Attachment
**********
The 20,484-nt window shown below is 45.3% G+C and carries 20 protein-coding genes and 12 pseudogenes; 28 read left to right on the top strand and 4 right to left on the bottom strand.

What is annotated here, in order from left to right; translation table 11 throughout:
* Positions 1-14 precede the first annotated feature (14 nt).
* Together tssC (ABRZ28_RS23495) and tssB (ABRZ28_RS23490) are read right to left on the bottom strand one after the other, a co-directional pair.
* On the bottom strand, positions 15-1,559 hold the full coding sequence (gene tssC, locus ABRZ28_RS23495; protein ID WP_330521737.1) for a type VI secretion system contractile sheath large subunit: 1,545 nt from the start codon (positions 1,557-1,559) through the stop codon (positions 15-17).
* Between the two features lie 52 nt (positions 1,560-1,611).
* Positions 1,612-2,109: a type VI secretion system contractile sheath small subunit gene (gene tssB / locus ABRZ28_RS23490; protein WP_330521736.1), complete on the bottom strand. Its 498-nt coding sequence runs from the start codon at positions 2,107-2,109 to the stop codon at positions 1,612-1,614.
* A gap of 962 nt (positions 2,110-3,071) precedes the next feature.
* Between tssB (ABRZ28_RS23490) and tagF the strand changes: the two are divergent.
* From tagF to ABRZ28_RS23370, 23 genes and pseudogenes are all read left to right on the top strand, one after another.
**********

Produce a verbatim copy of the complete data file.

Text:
The 20,484-nt window shown below is 45.3% G+C and carries 20 protein-coding genes and 12 pseudogenes; 28 read left to right on the top strand and 4 right to left on the bottom strand.

What is annotated here, in order from left to right; translation table 11 throughout:
* Positions 1-14 precede the first annotated feature (14 nt).
* Together tssC (ABRZ28_RS23495) and tssB (ABRZ28_RS23490) are read right to left on the bottom strand one after the other, a co-directional pair.
* On the bottom strand, positions 15-1,559 hold the full coding sequence (gene tssC, locus ABRZ28_RS23495; protein ID WP_330521737.1) for a type VI secretion system contractile sheath large subunit: 1,545 nt from the start codon (positions 1,557-1,559) through the stop codon (positions 15-17).
* Between the two features lie 52 nt (positions 1,560-1,611).
* Positions 1,612-2,109: a type VI secretion system contractile sheath small subunit gene (gene tssB / locus ABRZ28_RS23490; protein WP_330521736.1), complete on the bottom strand. Its 498-nt coding sequence runs from the start codon at positions 2,107-2,109 to the stop codon at positions 1,612-1,614.
* A gap of 962 nt (positions 2,110-3,071) precedes the next feature.
* Between tssB (ABRZ28_RS23490) and tagF the strand changes: the two are divergent.
* From tagF to ABRZ28_RS23370, 23 genes and pseudogenes are all read left to right on the top strand, one after another.